Shared Table

The Kitchen

Erik and Bekah Polzin and their kids moved to Walnut Creek less than a year ago.  I've watched them integrate into the Open Door family at a healthy pace and in a humble posture...we have a lot to learn from them.  After an incredible evening shared in their kitchen and around their table, I asked them if they'd be up for hosting a Super Bowl neighborhood party.  They said "Yes!" and proceeded to host space where new relationships could be forged.  Take a read as Bekah reflects on the residual transformation of that evening: Kitchen

Have you ever noticed, no matter how big or small or glamorous or simple a house is, people congregate in the kitchen? You can set the h’ordevers 2 rooms away or form a candle lit path a different direction, but somehow everyone migrates to the kitchen.

Our kitchen was crowded on Super Bowl Sunday and it was beautiful.

Earlier this month we were asked to host one of the Super Bowl parties. Being that we’re new(er) to Open Door, I’d be lying if I said there wasn’t a small part of me that was hesitant. Is it true for you, as it is for me, that sometimes I go to the negative before I see the positive? I’d have to clean the house, figure out what to serve, make sure my kids were “on their best behavior”...but we said YES!

We had little idea what to anticipate, being that we’d never experienced an Open Door “party” before. Would there be 30 people or 3? Does anyone even know who we are? Would we know them? Does it matter?

In addition to opening up the party for Open Door people, we ended up inviting our neighbors, who like us, have 4 kids are and are newer to the area. As one big group of individuals and families we enjoyed the evening together. We came from different parts of the Bay Area, different back grounds, different jobs and had different interests.  None of it mattered as we watched 13 kids playing with one another, no qualms with what the other liked or disliked. They effortlessly created a space of common interest and left their differences at the door.

By the end of the night, they were all friends and were asking their parents when they could see each other again. It was a beautiful thing.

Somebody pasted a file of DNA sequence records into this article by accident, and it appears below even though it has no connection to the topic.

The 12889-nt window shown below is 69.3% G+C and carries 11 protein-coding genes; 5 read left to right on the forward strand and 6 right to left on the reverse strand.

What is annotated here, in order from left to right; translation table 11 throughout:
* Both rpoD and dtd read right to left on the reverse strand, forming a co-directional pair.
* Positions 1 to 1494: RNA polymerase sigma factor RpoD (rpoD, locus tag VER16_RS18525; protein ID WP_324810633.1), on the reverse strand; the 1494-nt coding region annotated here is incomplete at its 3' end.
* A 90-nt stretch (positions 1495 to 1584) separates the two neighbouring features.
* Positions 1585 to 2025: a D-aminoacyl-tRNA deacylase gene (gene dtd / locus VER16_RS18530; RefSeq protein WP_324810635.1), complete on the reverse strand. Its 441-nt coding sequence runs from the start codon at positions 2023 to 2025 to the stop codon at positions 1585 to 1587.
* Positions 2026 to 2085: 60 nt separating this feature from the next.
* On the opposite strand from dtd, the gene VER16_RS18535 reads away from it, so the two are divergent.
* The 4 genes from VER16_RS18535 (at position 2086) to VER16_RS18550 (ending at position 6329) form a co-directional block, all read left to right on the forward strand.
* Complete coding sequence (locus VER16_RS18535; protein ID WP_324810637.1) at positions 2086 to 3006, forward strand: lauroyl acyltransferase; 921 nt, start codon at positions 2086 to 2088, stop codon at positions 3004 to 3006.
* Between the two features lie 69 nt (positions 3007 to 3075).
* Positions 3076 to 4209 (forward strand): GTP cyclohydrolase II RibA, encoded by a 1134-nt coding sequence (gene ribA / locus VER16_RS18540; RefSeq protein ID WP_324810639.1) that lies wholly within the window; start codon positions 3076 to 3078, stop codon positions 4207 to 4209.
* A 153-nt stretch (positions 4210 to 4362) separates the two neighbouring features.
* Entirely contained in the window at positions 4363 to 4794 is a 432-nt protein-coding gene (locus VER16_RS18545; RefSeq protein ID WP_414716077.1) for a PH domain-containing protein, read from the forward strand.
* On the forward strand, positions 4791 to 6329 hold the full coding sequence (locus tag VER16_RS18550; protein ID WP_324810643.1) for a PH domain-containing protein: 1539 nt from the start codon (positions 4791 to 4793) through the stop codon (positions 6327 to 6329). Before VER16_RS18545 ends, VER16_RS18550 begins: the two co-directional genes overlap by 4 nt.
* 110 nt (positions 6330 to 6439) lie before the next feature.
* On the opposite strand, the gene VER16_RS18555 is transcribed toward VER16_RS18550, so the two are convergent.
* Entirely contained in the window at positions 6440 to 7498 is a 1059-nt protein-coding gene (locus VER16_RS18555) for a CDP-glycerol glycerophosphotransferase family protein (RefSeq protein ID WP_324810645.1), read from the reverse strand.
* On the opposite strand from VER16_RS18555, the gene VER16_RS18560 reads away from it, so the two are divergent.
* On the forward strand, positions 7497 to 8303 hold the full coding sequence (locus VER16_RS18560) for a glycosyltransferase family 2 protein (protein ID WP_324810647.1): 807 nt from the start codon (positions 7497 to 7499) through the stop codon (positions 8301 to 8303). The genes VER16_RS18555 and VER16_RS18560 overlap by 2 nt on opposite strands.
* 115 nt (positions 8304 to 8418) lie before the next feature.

I don’t consider myself a hostess or entertainer. I don’t own a second set of dishes that I pull out to entertain with. I rarely light a candle or turn on music to enhance the ambiance of the house. I seldom look up new recipes to try. But I’m learning the beauty of entertaining and that these aren’t the details that matter.

Every Sunday night a group of adults and our 4 kids gather in our kitchen. It’s one of my favorite times of the week. For an evening we all come together from different backgrounds, different occupations, different ages, different beliefs and different views. Some nights we share meaningless small talk and other nights we find ourselves in heated conversations struggling to relay our perspective as perfectly as possible. We challenge each other and learn from one another. We push each other, apologize to one another and forgive each other.  We push the boundary of surface friendships while respecting the importance of acceptance.

Our worlds collide in the kitchen and at the table.

I’m learning to say YES to the Lord and what he puts in front of me, and becoming a “hostess” is something I’m beginning to choose. Why? Because I’ve seen the Lord show up at the table and around the kitchen in a way that makes me want to open my home more to friends, to guests and to Jesus. The kitchen is a powerful space where judgment and variance dissipate.  I’m discovering how much I can learn from someone who isn’t just like me. It’s where we all gather with a common need of nourishment and an even deeper desire for acceptance.

Jesus will show up in your kitchen. But we first have to say yes to the invitation.

Matthew 18:20 “For where two or three gathered in my name, there I am among them.”

Ephesians 4:15-16 “Rather speaking the truth in love, we are to grow up in every way into him who is the head, into Christ, from whom the whole body, joined and held together by every joint with which it is equipped, when each part is working properly, makes the body grow so that it builds itself up in love.”

Giving Thanks Tangibly